April 6, 2010

2010 First Quarter Weather Synopsis

Temperatures in January were colder than usual. During the second week of January, temperatures deviated drastically from normal with 12 to 19 degrees below average in major cities. Freeze damage occurred in most vegetable areas. Precipitation was high mid-January with the Panhandle and northern region receiving the most rain. Seventy-five percent of the subsoil moisture was adequate to surplus. Throughout January, abundant rains coupled with cold postponed vegetable harvest. Continual sub-freezing temperatures caused extensive damage to vegetable crops.

Growers in south Florida reported losses to snap beans, squash, and tomatoes. Strawberry growers made efforts to minimize fruit loss through irrigation. To assist growers, a state of emergency for agricultural crops was issued the second week of January, easing restrictions on truck weights and irrigation limitations. Due to freeze damage, movement was below normal for many vegetables towards the end of January. Also during this time land preparation began for spring vegetables in the Panhandle.

For February, nightly temperatures were lower than usual. Mid-February, temperatures were 6 to12 degrees below normal with snow falling in parts of the Panhandle. Soil moisture ratings were continually high with 83% or more county extension agents reporting adequate to surplus soil moisture. All areas of the State received rain during the month of February. In Manatee County, producers reported flooding in vegetable beds. These producers completed tomato planting in mid-February. Planting was delayed in Walton County due to surplus rains. Spring melons were planted in the Lake Okeechobee area. Vegetable growers in the western Panhandle had problems preparing bedding and laying plastic due to cold and wet weather. Similar weather conditions caused extensive damage to snap beans. In the Hastings area, harvesting of cabbage was behind schedule and development was slow. Sub-freezing temperatures were experienced in all regions of the State.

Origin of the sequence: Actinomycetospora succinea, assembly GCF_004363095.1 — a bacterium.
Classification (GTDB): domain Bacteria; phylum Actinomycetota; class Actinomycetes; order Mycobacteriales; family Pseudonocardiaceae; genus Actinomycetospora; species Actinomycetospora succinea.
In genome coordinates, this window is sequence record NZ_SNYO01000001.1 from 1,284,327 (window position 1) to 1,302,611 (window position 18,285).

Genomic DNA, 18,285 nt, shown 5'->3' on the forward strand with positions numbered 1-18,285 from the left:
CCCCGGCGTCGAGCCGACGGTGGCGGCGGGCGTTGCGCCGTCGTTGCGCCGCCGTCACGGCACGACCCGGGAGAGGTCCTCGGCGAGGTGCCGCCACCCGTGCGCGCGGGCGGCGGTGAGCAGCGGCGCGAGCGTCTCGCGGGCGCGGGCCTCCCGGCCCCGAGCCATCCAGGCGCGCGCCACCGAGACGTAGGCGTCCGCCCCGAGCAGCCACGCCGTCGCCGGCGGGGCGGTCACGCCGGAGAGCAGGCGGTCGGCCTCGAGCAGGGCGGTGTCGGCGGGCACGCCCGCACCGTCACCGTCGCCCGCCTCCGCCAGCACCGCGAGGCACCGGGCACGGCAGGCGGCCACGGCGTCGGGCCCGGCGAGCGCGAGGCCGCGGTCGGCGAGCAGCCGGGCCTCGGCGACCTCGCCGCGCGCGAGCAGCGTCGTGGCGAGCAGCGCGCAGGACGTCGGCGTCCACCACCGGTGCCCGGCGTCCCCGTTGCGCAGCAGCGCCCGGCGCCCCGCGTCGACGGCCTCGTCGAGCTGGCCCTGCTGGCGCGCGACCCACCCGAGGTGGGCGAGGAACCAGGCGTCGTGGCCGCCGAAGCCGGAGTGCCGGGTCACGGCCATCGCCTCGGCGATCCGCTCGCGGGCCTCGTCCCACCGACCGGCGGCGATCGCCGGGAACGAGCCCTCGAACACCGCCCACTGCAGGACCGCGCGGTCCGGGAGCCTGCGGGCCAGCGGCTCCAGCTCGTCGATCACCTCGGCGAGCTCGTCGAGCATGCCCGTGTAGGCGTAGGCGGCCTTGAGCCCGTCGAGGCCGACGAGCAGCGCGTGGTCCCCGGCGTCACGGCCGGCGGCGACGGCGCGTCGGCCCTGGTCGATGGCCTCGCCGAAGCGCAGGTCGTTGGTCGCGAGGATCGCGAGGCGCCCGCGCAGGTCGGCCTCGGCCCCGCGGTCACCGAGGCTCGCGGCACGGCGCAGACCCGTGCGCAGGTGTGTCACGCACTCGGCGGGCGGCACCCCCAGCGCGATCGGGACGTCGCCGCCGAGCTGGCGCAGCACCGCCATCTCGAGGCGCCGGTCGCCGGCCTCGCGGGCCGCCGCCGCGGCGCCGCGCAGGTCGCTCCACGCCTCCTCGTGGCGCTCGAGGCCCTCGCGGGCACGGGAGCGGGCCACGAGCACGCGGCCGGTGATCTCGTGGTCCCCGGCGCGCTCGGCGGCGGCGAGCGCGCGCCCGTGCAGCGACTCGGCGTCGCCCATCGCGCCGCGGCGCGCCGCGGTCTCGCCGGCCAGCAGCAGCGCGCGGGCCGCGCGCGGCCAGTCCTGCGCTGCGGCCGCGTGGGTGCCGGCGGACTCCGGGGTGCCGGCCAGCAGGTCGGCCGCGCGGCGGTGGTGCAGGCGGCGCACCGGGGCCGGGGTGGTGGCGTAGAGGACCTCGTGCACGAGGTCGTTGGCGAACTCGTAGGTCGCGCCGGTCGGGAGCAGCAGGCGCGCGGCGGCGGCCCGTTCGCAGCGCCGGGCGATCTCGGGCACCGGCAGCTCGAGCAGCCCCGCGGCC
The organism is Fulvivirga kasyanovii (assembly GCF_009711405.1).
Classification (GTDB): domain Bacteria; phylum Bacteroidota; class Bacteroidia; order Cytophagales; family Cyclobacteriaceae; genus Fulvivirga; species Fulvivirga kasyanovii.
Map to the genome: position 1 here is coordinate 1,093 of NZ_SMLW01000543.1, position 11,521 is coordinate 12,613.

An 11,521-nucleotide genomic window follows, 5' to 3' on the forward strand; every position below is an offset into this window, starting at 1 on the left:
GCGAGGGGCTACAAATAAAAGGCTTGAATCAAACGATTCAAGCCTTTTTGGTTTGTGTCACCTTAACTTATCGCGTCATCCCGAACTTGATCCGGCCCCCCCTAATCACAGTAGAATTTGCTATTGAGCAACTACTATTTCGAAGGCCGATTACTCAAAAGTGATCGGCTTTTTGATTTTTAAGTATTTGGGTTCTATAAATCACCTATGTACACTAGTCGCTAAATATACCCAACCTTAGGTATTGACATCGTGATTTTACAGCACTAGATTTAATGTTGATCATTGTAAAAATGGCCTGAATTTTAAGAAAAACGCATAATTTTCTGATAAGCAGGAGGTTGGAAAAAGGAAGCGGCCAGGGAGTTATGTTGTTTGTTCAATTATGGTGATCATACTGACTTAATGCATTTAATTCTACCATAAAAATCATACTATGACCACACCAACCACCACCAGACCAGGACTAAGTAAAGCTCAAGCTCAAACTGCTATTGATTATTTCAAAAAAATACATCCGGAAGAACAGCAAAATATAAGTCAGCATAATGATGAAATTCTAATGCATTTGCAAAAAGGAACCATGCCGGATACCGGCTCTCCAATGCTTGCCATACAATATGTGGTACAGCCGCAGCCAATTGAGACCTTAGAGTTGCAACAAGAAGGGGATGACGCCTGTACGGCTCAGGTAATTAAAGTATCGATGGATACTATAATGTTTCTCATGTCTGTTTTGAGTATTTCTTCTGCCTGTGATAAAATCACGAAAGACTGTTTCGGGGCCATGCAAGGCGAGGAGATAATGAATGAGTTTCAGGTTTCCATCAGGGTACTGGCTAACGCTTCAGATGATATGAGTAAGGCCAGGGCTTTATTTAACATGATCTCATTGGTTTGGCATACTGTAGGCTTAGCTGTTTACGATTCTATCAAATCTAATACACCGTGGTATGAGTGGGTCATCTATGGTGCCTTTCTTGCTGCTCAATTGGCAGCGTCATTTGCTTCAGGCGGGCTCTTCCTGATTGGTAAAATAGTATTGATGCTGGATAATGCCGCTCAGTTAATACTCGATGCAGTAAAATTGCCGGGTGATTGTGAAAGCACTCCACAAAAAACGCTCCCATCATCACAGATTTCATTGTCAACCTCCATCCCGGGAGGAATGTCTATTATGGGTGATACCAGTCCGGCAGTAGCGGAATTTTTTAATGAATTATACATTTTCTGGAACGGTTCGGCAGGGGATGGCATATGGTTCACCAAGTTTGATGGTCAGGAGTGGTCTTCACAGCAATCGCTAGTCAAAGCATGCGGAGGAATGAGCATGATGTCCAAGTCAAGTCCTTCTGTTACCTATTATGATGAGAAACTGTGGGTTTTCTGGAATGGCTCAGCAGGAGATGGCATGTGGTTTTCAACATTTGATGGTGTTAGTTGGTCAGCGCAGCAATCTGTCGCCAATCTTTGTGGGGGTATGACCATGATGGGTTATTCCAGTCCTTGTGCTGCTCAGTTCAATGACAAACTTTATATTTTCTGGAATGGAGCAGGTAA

Temperatures were 9 to 13 degrees below normal for the first week of March. During the second week, severe storms, high winds, and heavy rains were observed in many areas. Cold weather hindered vegetable growth in many regions. Volusia County reported watermelons showing little growth for weeks. During the first week of March, production was below normal for cabbage, celery, sweet corn, endive, escarole, radishes, and tomatoes. Cabbage farmers were finding it difficult to meet demand for Saint Patrick’s Day. Vegetable growers laid plastic and drip irrigation systems and continued spring vegetable planting. In Highlands County, growers planted cucumbers, watermelon, and snap beans. Disease was a concern for regions that received abundant amounts of rain. During the last week of March, tomatoes, watermelons, and other commercial vegetables were planted in the Panhandle.

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